Oral contraceptive use and risk of gestational trophoblastic tumors

Julie R. Palmer, Shirley G. Driscoll, Lynn Rosenberg, Ross S. Berkowitz, John R. Lurain, John Soper, Leo B. Twiggs, David M. Gershenson, Ernest I. Kohorn, Michael Berman, Samuel Shapiro, R. Sowmya Rao

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Abstract

Background: Gestational trophoblastic disease refers to a spectrum of rare benign and malignant gynecologic disorders whose pathogenesis is not well understood. Recent studies from China and the United States have raised the hypothesis that long-term use of oral contraceptives before conception may increase the risk of gestational trophoblastic tumors. A multicenter case-control study of gestational trophoblastic tumors was undertaken to test this hypothesis. Methods - Telephone interviews were conducted with 235 case patients, including 50 with geStational choriocarcinoma, and 413 control subjects matched on recentness of pregnancy, age at pregnancy, and area of residence. Relative risks (odds ratios) were computed by conditional logistic regression. Reported P values are two-sided. Results: The relative risk estimate for ever having used oral contraceptives before the index pregnancy was 1.9 (95% confidence interval [CI] = 1.2-3.0), and the risk increased with duration of use (P for trend = .05). The estimate was highest for women who used oral contraceptives during the cycle in which they became pregnant (relative risk = 4.0; 95% CI = 1.6-10), but there was no consistent pattern according to the time interval since last use. Separate analyses of choriocarcinoma and persistent mole yielded similar results, i.e., the relative risk estimates for oral contraceptive use were 2.2 (95% CI = 0.8- 6.4) and 1.8 (95% CI = 1.0-3.0), respectively. Control for the number of sexual partners, which was independently associated with risk (P for trend = .05), did not materially change the results. Conclusions: This study, the largest to date, indicates that long duration of oral contraceptive use before conception increases the risk of gestational trophoblastic tumors. These findings may provide clues to the pathogenesis of this rare disease. Changes in use of oral contraceptives are not warranted, however, because the incidence attributable to oral contraceptive use is very low.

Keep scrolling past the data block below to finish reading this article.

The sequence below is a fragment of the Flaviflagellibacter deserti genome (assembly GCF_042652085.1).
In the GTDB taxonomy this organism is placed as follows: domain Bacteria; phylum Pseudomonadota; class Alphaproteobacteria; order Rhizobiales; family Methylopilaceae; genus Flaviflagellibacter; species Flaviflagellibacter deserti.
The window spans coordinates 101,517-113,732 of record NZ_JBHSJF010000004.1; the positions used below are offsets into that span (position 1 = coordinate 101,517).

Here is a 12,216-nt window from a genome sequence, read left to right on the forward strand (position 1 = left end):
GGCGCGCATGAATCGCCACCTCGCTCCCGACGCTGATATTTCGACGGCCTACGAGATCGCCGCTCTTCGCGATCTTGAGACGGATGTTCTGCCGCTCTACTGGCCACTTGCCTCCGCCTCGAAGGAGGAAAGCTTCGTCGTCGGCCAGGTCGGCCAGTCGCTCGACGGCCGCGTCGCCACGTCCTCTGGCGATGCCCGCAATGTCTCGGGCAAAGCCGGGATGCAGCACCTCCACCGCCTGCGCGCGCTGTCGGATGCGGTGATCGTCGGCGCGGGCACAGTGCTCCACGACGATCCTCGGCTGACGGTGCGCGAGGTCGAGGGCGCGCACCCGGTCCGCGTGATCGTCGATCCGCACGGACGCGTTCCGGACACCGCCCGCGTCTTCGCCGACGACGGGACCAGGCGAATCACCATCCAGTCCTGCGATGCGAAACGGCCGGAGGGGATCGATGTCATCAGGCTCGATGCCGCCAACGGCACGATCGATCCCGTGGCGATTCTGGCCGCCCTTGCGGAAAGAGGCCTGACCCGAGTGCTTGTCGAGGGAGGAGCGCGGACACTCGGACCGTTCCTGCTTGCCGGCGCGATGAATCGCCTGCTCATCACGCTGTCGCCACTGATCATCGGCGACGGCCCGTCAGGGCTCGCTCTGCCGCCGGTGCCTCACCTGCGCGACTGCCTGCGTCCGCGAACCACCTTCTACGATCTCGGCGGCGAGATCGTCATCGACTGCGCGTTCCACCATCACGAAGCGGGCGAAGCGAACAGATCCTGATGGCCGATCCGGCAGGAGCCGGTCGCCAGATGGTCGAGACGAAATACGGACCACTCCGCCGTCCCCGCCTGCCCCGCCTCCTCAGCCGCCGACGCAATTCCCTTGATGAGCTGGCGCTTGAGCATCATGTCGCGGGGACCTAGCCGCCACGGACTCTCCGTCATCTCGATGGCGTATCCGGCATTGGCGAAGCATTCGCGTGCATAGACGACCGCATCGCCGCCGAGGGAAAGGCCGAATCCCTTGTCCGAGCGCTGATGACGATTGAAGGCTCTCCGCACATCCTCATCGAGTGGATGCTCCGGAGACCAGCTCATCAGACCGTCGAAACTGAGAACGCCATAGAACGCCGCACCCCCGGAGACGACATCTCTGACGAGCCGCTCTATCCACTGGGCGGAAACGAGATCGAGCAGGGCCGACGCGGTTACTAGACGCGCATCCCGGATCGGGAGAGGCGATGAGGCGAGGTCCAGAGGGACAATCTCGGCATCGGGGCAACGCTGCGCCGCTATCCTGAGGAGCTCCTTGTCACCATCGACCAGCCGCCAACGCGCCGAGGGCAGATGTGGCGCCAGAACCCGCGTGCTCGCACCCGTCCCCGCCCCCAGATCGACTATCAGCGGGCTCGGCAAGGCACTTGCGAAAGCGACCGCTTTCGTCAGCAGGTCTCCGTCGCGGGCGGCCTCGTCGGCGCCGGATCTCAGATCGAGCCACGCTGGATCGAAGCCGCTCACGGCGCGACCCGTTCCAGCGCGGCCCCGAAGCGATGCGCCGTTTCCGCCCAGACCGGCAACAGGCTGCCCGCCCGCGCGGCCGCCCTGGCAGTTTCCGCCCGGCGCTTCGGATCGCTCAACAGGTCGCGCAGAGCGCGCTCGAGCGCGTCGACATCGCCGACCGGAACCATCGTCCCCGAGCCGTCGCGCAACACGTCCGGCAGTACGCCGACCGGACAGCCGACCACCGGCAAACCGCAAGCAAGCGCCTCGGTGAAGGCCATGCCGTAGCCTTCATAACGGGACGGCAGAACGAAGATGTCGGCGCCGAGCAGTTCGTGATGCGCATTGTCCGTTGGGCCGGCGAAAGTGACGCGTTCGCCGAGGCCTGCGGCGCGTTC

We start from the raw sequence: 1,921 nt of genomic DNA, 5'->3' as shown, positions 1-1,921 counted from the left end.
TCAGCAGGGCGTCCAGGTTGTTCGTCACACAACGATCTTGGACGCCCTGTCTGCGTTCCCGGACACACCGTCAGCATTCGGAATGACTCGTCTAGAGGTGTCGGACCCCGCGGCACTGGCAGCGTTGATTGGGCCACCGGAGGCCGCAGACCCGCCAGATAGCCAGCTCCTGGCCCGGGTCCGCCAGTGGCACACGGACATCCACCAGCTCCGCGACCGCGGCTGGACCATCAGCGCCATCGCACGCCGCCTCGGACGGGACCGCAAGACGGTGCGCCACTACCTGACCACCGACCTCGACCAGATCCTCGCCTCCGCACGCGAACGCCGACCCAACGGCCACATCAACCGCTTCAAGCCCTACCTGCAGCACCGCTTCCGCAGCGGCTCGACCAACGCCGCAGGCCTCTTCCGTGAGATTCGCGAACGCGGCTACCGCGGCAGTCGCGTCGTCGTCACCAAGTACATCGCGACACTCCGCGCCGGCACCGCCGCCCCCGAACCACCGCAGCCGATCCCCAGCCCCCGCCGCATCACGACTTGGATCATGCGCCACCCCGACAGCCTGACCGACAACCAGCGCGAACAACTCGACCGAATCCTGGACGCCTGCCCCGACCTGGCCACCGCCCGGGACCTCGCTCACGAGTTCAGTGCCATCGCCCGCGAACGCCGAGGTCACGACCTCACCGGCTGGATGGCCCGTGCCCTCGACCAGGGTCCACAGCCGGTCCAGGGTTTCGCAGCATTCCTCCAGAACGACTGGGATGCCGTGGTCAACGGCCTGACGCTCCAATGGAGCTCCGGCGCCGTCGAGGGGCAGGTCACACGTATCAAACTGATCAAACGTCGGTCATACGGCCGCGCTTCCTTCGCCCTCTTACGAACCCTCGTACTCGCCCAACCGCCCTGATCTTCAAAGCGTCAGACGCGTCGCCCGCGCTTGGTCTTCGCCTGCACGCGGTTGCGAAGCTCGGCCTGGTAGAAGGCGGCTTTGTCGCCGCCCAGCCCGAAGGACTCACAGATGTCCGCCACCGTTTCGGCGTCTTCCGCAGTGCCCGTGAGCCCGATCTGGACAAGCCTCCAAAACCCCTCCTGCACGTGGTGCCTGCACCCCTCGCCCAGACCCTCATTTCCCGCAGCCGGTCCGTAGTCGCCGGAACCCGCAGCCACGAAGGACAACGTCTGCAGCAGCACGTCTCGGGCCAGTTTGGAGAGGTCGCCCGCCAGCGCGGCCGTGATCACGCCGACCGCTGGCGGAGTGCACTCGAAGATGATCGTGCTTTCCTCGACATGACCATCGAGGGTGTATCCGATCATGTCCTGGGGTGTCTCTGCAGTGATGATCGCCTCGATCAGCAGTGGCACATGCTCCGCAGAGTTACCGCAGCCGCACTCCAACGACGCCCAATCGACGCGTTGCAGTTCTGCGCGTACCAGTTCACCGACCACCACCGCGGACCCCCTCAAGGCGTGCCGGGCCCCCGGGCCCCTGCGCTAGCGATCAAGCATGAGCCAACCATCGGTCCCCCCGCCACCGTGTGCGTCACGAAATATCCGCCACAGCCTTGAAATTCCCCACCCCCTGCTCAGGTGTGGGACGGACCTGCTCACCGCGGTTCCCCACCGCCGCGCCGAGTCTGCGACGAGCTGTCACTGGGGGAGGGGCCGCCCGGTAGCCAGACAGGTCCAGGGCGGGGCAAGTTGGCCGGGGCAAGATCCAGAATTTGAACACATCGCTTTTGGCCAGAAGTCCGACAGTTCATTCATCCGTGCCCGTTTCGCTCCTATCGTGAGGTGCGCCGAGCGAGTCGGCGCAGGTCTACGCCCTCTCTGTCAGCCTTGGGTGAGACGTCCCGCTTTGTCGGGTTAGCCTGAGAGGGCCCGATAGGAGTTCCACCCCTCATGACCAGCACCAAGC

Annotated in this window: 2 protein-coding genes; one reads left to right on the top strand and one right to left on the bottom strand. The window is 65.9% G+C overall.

Original languageEnglish
Pages (from-to)635-640
Number of pages6
JournalJournal of the National Cancer Institute
Volume91
Issue number7
StatePublished - Apr 7 1999
Externally publishedYes

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Trophoblastic Neoplasms
Oral Contraceptives
Confidence Intervals
Choriocarcinoma
Odds Ratio
Pregnancy
Gestational Trophoblastic Disease
Sexual Partners
Rare Diseases
Case-Control Studies
China
Logistic Models
Interviews

ASJC Scopus subject areas

  • Cancer Research
  • Oncology

Cite this

Palmer, J. R., Driscoll, S. G., Rosenberg, L., Berkowitz, R. S., Lurain, J. R., Soper, J., ... Rao, R. S. (1999). Oral contraceptive use and risk of gestational trophoblastic tumors. Journal of the National Cancer Institute, 91(7), 635-640.

Oral contraceptive use and risk of gestational trophoblastic tumors. / Palmer, Julie R.; Driscoll, Shirley G.; Rosenberg, Lynn; Berkowitz, Ross S.; Lurain, John R.; Soper, John; Twiggs, Leo B.; Gershenson, David M.; Kohorn, Ernest I.; Berman, Michael; Shapiro, Samuel; Rao, R. Sowmya.

In: Journal of the National Cancer Institute, Vol. 91, No. 7, 07.04.1999, p. 635-640.

Research output: Contribution to journalArticle

Palmer, JR, Driscoll, SG, Rosenberg, L, Berkowitz, RS, Lurain, JR, Soper, J, Twiggs, LB, Gershenson, DM, Kohorn, EI, Berman, M, Shapiro, S & Rao, RS 1999, 'Oral contraceptive use and risk of gestational trophoblastic tumors', Journal of the National Cancer Institute, vol. 91, no. 7, pp. 635-640.